I am competitive. UCLA was always my first choice for college, and as a freshman in high school, I read about the low acceptance rates and about how difficult it was to get in. I knew I could do it though, so I found out what UCLA was looking for in freshman applicants – advanced classes, community service, extracurricular activities, leadership roles – and I did it all.
I’ve always been interested in the medical and pharmaceutical fields, so when I came to UCLA as an undeclared Physical Sciences major I was able to experience many different areas before I transferred into the School of Engineering as a Chemical and Biomolecular Engineering Major.
As soon as I transferred to Engineering, I immediately became involved in the clubs and programs that interested me. I currently serve as the Internal Vice President for AIChE (American Institute of Chemical Engineers), the President for PIE (Pilipinos in Engineering), and the Treasurer for ISPE (International Society for Pharmaceutical Engineering). These student organizations have given me the opportunity to help lead events and competitions, work closely with faculty and staff, network with alumni, and provide other engineering students with professional development opportunities. This year I’m also a member of the SCC (Senior Class Campaign) Committee because I understand the importance of helping to sustain our School’s excellent reputation and providing for its future.
I’ve been able to do a lot of research during my time at UCLA as well. Before I transferred to Engineering, I worked with Dr. Bookheimer at the Semel Institute of Neuroscience on research that focused on analyzing functional and structural MRIs for children with autism. After taking Life Science 2 (Cells, Tissues, and Organs), I was really interested in learning more about how the body works and I wanted to engage in any research that would help explain it. I thought Dr. Bookheimer’s lab would be interesting since one of my second cousins is diagnosed with autism, so learning more about the different responses in the brain had a personal appeal to me.
This past year I worked with Dr. Tang in Chemical Engineering whose research essentially aims to kill cancer cells by delivering specific proteins to the cancer cell. Dr. Tang had emailed my bioseparations class to ask if anyone was interested in research in his lab regarding expression and purification of a protein sample in their nanocapsule project. I was really interested in gaining more research experience because I love and value the opportunity to have a hands-on application of everything we learned in class.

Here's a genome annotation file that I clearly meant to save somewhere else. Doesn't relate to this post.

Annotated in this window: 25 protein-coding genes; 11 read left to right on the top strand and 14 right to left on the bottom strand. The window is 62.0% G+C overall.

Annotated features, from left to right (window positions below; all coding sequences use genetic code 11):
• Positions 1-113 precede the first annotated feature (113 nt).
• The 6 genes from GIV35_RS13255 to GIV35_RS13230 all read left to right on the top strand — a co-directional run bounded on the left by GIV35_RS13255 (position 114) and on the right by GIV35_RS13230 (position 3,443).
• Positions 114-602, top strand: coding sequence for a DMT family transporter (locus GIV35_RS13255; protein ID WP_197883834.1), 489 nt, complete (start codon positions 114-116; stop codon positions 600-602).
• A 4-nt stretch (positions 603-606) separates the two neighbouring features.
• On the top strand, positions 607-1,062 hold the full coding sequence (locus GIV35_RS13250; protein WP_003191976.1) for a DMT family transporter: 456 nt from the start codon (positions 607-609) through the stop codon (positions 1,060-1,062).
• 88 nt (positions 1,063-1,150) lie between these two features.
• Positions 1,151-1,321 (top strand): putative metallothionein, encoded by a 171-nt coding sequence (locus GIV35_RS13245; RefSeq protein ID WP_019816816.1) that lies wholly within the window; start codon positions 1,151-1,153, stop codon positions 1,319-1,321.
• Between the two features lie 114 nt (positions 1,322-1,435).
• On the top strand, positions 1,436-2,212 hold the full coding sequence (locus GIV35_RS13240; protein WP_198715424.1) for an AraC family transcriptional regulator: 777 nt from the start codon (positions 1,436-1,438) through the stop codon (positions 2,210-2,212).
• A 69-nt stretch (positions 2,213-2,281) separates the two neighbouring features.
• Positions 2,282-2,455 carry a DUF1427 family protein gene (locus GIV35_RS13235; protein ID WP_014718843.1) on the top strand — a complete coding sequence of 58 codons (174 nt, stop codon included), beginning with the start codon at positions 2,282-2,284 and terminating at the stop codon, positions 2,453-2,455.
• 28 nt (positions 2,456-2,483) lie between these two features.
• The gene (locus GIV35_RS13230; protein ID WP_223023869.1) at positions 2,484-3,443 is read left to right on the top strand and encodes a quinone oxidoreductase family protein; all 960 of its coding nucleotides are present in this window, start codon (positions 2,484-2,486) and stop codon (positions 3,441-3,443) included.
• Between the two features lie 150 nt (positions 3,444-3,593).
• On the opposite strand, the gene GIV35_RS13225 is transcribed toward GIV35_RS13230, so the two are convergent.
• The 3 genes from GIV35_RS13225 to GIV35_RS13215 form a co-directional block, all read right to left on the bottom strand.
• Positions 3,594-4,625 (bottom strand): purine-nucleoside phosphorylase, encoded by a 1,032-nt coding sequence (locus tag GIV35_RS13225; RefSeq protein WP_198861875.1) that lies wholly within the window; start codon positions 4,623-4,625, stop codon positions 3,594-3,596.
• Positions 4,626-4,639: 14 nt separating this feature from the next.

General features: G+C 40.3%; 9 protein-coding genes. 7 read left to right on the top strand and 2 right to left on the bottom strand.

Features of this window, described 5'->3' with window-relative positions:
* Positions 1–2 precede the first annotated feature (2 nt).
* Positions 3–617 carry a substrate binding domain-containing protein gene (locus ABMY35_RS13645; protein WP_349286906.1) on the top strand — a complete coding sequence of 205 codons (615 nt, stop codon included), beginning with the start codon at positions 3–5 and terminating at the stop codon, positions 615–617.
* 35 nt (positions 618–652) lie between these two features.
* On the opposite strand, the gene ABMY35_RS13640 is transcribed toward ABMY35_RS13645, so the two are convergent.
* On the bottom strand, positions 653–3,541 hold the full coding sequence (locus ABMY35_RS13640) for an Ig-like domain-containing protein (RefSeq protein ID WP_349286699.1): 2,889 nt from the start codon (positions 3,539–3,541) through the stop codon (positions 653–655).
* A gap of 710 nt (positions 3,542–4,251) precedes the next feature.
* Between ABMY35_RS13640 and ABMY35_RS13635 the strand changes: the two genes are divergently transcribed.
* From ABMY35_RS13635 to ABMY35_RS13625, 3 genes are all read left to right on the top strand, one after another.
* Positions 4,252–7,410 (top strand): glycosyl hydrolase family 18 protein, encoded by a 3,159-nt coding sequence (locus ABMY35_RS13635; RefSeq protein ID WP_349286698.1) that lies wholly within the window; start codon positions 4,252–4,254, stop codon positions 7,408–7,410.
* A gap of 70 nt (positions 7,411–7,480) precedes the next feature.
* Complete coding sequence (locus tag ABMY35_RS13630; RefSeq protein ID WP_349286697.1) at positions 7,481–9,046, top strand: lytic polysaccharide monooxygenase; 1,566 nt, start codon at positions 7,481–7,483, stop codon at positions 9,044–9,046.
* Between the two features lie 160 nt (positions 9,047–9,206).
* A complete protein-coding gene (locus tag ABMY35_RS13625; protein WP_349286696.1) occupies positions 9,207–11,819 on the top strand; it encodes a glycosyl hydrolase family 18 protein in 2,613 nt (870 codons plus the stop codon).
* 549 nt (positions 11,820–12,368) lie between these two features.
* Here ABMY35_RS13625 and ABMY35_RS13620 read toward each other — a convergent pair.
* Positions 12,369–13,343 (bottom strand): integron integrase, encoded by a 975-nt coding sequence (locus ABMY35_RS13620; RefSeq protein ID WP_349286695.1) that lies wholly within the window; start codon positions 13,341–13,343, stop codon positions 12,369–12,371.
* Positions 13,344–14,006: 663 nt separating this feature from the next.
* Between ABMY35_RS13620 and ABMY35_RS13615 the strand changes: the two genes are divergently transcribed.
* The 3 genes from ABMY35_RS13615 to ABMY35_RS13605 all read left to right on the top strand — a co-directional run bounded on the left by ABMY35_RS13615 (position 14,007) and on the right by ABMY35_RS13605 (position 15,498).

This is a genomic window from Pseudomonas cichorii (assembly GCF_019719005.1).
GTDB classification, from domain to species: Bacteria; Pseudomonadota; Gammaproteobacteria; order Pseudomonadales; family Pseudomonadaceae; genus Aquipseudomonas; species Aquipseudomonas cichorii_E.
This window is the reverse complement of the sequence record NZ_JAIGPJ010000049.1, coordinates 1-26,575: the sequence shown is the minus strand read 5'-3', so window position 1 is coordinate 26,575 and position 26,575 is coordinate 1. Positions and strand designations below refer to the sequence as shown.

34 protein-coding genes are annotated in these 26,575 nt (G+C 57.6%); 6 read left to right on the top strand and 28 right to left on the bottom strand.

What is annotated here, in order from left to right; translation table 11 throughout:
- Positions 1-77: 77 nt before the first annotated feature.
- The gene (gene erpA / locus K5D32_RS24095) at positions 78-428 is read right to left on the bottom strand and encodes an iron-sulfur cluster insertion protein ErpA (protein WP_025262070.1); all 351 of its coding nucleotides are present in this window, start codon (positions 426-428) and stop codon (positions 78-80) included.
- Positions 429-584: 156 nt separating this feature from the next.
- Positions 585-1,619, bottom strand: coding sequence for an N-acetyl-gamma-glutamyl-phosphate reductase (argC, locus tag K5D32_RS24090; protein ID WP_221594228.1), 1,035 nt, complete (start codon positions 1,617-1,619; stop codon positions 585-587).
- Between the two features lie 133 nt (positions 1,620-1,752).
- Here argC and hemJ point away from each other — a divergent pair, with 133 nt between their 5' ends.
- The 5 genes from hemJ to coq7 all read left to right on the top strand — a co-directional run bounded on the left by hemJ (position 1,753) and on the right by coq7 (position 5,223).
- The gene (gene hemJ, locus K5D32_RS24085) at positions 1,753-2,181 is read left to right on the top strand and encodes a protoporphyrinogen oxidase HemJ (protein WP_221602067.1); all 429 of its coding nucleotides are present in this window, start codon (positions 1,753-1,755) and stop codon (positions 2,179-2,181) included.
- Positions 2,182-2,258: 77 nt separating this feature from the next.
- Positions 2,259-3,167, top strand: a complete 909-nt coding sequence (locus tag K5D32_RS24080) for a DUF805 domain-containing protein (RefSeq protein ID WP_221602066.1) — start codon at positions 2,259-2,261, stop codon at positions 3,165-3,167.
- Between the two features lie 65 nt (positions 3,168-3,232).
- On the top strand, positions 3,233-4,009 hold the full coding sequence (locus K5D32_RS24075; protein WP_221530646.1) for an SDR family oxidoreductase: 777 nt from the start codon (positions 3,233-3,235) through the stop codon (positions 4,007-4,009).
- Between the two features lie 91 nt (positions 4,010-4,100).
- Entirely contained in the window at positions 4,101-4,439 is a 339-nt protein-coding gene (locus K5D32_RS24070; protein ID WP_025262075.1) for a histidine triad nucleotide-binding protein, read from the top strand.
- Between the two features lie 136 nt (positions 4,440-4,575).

I recently started working in Dr. Liao’s lab, whose research focuses on the potential of isobutanol as a biofuel. Two of my classmates and I are helping him design a new module (a lesson plan that encompasses multiple experiments under a certain topic) for next year’s Chemical Engineering 104D/DL class as well as, hopefully, for other chemical engineering classes at other universities. Currently, the 104D/DL class has six modules that provide students with an introduction to molecular biology and biochemistry methods as they are applied in biotechnology. The goal of the class is to cover the biotechnological production process from gene to product with an emphasis on molecular techniques and to give us great hands on experience that will translate to real world experience.
For those of us in the biomolecular option of our major, a class like this is important because it helps us gain exposure to different bench scale techniques and practices that may be used in the biotechnology and/or pharmaceutical industries. College is supposed to prepare you for “the real world” so it is great that we have laboratory classes which teach us practices that may be applied in in the working/professional world.
I think Dr. Liao’s work is important because “traditional energy sources are becoming problematic due to rising costs and environmental damage” (as my friend Vincent eloquently worded it—which I agree with and I’d rather not use his exact words without giving him any credit). Thus, producing isobutanol as an alternative source of energy via Ecoli is a very important and relevant breakthrough that his lab is spearheading.
There is a lot I have been involved in around campus too – the OSA Mentorship Program, the Club Bowl on the hill, and University Catholic Center (UCC) Families are just a few. One of my favorite activities has been participating in Samahang Pilipino Cultural Night. For four years, I’ve participated in this annual showcase about Pilipino culture and the different issues facing the Pilipino/Pilipino-American community today. All the extracurricular and cultural activities are part of what attracted me to UCLA and I’ve really enjoyed being able to experience all that our School also has to offer.
Right now I’m taking advantage of all of UCLA Engineering’s career fairs and applying to jobs in the pharmaceutical field. While I haven’t decided what I’ll be doing after graduation, I know I want, one day, to be able to create drugs to save lives and I know that my competitive drive and education at UCLA Engineering will help me get there.